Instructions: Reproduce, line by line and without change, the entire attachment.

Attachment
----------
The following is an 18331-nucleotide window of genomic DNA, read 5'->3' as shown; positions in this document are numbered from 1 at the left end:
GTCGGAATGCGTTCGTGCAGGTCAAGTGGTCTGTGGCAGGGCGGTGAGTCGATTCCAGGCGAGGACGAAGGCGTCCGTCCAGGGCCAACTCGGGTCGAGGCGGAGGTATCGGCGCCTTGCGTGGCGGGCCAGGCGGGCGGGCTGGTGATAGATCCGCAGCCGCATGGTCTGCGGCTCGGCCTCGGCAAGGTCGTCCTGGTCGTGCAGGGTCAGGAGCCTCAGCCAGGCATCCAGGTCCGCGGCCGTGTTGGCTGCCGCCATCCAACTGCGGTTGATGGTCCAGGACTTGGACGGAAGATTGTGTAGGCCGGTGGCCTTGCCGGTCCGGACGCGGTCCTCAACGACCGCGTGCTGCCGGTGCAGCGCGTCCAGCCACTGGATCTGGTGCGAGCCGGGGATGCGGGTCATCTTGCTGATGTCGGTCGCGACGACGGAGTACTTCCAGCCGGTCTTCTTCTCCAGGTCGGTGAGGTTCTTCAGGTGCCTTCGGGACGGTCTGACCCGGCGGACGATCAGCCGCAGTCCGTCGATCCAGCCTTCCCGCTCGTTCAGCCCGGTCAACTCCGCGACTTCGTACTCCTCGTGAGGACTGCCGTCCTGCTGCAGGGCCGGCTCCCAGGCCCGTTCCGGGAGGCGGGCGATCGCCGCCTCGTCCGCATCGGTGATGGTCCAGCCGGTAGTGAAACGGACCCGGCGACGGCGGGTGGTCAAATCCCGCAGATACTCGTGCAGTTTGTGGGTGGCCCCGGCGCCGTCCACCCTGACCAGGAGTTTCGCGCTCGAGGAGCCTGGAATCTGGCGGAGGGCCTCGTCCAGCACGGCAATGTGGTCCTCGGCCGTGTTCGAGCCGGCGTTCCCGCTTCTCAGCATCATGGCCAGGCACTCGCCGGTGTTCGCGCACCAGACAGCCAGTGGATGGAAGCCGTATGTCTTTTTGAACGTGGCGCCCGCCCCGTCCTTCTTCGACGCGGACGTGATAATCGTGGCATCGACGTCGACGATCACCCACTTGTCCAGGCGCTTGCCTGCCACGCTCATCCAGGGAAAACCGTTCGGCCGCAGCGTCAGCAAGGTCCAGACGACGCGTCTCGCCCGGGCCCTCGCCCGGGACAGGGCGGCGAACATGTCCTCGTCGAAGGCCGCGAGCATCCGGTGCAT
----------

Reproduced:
The following is an 18331-nucleotide window of genomic DNA, read 5'->3' as shown; positions in this document are numbered from 1 at the left end:
GTCGGAATGCGTTCGTGCAGGTCAAGTGGTCTGTGGCAGGGCGGTGAGTCGATTCCAGGCGAGGACGAAGGCGTCCGTCCAGGGCCAACTCGGGTCGAGGCGGAGGTATCGGCGCCTTGCGTGGCGGGCCAGGCGGGCGGGCTGGTGATAGATCCGCAGCCGCATGGTCTGCGGCTCGGCCTCGGCAAGGTCGTCCTGGTCGTGCAGGGTCAGGAGCCTCAGCCAGGCATCCAGGTCCGCGGCCGTGTTGGCTGCCGCCATCCAACTGCGGTTGATGGTCCAGGACTTGGACGGAAGATTGTGTAGGCCGGTGGCCTTGCCGGTCCGGACGCGGTCCTCAACGACCGCGTGCTGCCGGTGCAGCGCGTCCAGCCACTGGATCTGGTGCGAGCCGGGGATGCGGGTCATCTTGCTGATGTCGGTCGCGACGACGGAGTACTTCCAGCCGGTCTTCTTCTCCAGGTCGGTGAGGTTCTTCAGGTGCCTTCGGGACGGTCTGACCCGGCGGACGATCAGCCGCAGTCCGTCGATCCAGCCTTCCCGCTCGTTCAGCCCGGTCAACTCCGCGACTTCGTACTCCTCGTGAGGACTGCCGTCCTGCTGCAGGGCCGGCTCCCAGGCCCGTTCCGGGAGGCGGGCGATCGCCGCCTCGTCCGCATCGGTGATGGTCCAGCCGGTAGTGAAACGGACCCGGCGACGGCGGGTGGTCAAATCCCGCAGATACTCGTGCAGTTTGTGGGTGGCCCCGGCGCCGTCCACCCTGACCAGGAGTTTCGCGCTCGAGGAGCCTGGAATCTGGCGGAGGGCCTCGTCCAGCACGGCAATGTGGTCCTCGGCCGTGTTCGAGCCGGCGTTCCCGCTTCTCAGCATCATGGCCAGGCACTCGCCGGTGTTCGCGCACCAGACAGCCAGTGGATGGAAGCCGTATGTCTTTTTGAACGTGGCGCCCGCCCCGTCCTTCTTCGACGCGGACGTGATAATCGTGGCATCGACGTCGACGATCACCCACTTGTCCAGGCGCTTGCCTGCCACGCTCATCCAGGGAAAACCGTTCGGCCGCAGCGTCAGCAAGGTCCAGACGACGCGTCTCGCCCGGGCCCTCGCCCGGGACAGGGCGGCGAACATGTCCTCGTCGAAGGCCGCGAGCATCCGGTGCAT